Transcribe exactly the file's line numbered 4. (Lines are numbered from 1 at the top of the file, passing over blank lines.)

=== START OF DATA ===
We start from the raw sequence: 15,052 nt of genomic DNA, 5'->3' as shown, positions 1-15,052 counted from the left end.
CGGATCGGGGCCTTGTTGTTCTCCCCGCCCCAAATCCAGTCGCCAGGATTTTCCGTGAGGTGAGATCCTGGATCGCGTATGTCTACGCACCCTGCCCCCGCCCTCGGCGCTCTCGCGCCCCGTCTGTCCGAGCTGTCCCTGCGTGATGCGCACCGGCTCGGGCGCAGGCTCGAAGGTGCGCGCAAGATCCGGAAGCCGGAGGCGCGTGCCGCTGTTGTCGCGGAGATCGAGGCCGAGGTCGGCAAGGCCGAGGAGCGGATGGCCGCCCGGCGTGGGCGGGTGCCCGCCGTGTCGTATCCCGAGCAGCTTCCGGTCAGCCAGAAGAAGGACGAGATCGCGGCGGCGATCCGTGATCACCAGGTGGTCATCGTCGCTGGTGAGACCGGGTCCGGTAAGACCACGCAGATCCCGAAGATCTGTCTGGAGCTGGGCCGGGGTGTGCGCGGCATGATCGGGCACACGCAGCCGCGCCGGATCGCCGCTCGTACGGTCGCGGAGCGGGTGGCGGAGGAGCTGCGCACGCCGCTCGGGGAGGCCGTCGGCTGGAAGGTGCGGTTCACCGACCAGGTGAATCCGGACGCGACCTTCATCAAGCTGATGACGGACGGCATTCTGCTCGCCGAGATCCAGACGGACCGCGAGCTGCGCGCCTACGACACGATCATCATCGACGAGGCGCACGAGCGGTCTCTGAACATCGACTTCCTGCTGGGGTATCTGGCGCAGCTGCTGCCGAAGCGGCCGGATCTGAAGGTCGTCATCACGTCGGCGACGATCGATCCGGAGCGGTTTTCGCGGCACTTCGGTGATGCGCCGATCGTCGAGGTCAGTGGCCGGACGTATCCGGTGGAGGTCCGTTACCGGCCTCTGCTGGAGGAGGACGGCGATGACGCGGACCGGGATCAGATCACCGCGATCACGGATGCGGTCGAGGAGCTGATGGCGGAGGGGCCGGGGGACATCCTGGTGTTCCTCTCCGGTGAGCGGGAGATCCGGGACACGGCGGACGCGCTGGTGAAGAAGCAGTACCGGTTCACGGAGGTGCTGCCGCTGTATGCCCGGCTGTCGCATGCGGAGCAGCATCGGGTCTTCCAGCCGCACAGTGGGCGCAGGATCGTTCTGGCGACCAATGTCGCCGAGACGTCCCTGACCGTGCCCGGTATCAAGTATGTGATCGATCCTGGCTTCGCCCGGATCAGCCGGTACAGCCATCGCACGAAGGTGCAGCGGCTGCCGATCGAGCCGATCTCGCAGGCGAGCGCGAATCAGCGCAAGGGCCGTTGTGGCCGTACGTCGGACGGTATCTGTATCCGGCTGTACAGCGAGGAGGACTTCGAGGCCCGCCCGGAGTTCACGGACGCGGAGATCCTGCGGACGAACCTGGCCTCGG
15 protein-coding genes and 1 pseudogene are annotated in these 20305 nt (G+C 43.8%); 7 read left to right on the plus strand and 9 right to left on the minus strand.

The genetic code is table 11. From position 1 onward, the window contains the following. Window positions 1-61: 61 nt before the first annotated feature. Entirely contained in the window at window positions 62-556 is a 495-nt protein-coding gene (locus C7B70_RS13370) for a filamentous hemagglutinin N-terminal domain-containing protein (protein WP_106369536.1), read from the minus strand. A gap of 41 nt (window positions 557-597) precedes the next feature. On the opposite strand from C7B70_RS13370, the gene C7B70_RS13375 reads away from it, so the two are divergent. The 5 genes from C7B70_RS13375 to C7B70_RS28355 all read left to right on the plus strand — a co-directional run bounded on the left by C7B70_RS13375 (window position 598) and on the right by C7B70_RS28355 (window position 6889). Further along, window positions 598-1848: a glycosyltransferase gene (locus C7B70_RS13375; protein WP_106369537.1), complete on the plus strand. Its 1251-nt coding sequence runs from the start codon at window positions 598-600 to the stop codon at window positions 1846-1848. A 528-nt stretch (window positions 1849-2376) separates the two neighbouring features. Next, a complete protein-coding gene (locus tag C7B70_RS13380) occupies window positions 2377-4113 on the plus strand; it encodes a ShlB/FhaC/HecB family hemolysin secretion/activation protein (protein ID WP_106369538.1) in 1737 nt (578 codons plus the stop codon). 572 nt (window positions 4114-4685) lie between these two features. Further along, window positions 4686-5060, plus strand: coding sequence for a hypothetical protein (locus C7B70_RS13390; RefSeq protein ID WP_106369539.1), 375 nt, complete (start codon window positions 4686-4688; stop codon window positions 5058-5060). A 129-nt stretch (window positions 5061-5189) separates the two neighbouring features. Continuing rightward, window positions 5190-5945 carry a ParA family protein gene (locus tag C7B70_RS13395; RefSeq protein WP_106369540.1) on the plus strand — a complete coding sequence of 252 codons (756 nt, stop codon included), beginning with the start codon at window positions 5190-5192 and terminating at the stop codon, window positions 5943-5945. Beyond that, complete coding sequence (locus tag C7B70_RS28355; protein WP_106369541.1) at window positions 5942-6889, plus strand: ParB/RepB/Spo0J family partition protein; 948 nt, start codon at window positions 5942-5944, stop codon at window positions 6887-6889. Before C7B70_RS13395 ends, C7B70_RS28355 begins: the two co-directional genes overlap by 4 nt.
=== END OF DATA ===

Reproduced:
The genetic code is table 11. From position 1 onward, the window contains the following. Window positions 1-61: 61 nt before the first annotated feature. Entirely contained in the window at window positions 62-556 is a 495-nt protein-coding gene (locus C7B70_RS13370) for a filamentous hemagglutinin N-terminal domain-containing protein (protein WP_106369536.1), read from the minus strand. A gap of 41 nt (window positions 557-597) precedes the next feature. On the opposite strand from C7B70_RS13370, the gene C7B70_RS13375 reads away from it, so the two are divergent. The 5 genes from C7B70_RS13375 to C7B70_RS28355 all read left to right on the plus strand — a co-directional run bounded on the left by C7B70_RS13375 (window position 598) and on the right by C7B70_RS28355 (window position 6889). Further along, window positions 598-1848: a glycosyltransferase gene (locus C7B70_RS13375; protein WP_106369537.1), complete on the plus strand. Its 1251-nt coding sequence runs from the start codon at window positions 598-600 to the stop codon at window positions 1846-1848. A 528-nt stretch (window positions 1849-2376) separates the two neighbouring features. Next, a complete protein-coding gene (locus tag C7B70_RS13380) occupies window positions 2377-4113 on the plus strand; it encodes a ShlB/FhaC/HecB family hemolysin secretion/activation protein (protein ID WP_106369538.1) in 1737 nt (578 codons plus the stop codon). 572 nt (window positions 4114-4685) lie between these two features. Further along, window positions 4686-5060, plus strand: coding sequence for a hypothetical protein (locus C7B70_RS13390; RefSeq protein ID WP_106369539.1), 375 nt, complete (start codon window positions 4686-4688; stop codon window positions 5058-5060). A 129-nt stretch (window positions 5061-5189) separates the two neighbouring features. Continuing rightward, window positions 5190-5945 carry a ParA family protein gene (locus tag C7B70_RS13395; RefSeq protein WP_106369540.1) on the plus strand — a complete coding sequence of 252 codons (756 nt, stop codon included), beginning with the start codon at window positions 5190-5192 and terminating at the stop codon, window positions 5943-5945. Beyond that, complete coding sequence (locus tag C7B70_RS28355; protein WP_106369541.1) at window positions 5942-6889, plus strand: ParB/RepB/Spo0J family partition protein; 948 nt, start codon at window positions 5942-5944, stop codon at window positions 6887-6889. Before C7B70_RS13395 ends, C7B70_RS28355 begins: the two co-directional genes overlap by 4 nt.